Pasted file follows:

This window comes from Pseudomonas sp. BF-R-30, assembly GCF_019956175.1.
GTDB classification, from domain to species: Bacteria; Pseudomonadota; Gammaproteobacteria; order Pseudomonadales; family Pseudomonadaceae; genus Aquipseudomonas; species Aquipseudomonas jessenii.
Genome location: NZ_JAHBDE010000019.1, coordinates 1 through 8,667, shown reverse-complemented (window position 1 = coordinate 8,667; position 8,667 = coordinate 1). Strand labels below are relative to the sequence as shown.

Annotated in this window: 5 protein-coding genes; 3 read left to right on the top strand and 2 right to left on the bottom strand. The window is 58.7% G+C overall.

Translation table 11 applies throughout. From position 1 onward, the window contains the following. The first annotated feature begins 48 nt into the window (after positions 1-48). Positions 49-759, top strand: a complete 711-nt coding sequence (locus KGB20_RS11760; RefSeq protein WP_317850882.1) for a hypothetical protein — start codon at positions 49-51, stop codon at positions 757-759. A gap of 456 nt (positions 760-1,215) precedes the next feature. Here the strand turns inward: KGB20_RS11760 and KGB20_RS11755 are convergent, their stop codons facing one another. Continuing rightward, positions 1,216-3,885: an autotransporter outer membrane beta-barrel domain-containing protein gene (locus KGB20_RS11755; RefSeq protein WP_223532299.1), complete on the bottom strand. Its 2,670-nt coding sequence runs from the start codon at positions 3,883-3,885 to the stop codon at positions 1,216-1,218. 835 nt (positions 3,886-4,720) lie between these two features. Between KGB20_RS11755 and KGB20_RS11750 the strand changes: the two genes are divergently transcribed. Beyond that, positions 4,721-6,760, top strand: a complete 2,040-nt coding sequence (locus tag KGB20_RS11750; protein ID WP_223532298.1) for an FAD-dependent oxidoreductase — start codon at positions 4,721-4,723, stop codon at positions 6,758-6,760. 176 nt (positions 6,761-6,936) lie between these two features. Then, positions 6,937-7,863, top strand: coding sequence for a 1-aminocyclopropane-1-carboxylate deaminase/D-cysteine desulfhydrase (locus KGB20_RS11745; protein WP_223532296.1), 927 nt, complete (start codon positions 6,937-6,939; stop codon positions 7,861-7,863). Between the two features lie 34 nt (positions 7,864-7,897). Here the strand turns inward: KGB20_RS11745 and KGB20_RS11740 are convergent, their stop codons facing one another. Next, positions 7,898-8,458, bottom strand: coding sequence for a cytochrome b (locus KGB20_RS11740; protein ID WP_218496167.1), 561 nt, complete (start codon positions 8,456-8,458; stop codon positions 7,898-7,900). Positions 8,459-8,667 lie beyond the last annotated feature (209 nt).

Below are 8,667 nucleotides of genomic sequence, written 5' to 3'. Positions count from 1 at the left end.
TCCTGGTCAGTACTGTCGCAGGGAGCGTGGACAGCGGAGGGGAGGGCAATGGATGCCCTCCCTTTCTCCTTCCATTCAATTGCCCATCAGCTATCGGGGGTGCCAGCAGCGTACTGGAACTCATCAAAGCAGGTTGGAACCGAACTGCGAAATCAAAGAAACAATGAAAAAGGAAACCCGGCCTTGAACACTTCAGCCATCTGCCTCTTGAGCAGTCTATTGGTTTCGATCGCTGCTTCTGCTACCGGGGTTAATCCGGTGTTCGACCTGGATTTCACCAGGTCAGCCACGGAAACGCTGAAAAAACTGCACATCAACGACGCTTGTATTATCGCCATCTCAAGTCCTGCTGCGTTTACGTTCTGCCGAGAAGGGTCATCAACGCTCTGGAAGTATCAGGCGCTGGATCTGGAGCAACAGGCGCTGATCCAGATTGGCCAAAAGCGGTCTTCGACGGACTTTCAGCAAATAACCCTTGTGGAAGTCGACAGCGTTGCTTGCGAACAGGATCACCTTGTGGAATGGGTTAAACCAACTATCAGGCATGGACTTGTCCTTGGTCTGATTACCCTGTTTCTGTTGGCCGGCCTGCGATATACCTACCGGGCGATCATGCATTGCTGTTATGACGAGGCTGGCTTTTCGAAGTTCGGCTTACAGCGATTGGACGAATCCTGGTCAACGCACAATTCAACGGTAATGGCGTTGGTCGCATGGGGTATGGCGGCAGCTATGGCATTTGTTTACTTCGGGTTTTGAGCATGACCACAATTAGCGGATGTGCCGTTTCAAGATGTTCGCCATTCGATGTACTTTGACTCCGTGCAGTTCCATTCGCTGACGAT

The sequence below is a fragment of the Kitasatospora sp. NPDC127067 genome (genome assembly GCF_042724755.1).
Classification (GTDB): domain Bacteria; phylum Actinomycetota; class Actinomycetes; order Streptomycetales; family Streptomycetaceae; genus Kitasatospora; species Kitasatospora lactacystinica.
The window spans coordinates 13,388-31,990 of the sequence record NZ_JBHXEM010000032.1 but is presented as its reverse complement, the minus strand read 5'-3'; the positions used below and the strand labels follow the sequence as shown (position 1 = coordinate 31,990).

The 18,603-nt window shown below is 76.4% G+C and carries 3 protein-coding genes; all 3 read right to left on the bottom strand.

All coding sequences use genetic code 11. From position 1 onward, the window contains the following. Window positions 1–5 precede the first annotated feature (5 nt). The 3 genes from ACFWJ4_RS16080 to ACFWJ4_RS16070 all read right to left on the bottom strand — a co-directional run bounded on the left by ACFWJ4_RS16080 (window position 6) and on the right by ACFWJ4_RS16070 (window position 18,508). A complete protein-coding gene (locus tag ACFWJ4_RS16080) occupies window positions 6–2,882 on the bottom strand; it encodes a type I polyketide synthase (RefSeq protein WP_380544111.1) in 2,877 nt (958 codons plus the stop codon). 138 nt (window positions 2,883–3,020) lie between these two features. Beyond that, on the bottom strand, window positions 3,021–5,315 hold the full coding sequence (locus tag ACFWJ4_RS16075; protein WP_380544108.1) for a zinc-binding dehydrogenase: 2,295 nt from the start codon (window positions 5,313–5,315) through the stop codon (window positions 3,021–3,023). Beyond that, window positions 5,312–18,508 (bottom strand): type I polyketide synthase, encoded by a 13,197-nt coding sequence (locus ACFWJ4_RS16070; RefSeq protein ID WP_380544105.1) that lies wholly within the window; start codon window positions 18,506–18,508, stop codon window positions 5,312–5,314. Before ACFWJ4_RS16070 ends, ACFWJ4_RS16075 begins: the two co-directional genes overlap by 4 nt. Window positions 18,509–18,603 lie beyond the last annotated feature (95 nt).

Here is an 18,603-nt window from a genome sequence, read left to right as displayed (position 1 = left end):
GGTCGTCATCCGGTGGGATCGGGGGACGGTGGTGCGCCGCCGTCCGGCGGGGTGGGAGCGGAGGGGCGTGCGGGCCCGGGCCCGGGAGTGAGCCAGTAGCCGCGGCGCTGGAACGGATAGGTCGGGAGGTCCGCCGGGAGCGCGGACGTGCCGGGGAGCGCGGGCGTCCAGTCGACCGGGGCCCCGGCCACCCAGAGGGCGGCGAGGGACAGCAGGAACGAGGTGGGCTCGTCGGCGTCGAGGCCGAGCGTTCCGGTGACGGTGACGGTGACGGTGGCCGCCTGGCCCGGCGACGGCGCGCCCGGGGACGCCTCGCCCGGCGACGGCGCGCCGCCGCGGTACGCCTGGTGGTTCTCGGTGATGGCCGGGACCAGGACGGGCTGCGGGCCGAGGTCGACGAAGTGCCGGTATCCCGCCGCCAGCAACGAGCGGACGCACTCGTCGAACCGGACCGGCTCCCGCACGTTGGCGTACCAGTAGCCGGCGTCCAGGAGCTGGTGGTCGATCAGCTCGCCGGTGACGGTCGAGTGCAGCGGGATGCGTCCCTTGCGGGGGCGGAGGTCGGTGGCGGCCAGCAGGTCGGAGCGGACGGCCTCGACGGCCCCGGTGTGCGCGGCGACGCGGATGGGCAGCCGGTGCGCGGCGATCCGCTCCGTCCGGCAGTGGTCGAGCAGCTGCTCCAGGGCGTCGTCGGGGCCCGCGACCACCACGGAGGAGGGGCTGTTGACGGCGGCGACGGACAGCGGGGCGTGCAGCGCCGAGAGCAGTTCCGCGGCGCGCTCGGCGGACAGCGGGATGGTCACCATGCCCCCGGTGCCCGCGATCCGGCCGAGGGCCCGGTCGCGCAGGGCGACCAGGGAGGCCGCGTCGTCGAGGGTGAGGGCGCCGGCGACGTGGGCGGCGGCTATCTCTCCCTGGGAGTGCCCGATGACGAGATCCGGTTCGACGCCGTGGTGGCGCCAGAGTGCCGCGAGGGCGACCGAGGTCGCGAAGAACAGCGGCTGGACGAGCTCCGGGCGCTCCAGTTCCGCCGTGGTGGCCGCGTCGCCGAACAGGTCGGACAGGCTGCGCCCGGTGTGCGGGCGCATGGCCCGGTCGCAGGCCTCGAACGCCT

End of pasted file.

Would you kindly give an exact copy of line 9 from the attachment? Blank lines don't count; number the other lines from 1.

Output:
Classification (GTDB): domain Bacteria; phylum Actinomycetota; class Actinomycetes; order Streptomycetales; family Streptomycetaceae; genus Kitasatospora; species Kitasatospora lactacystinica.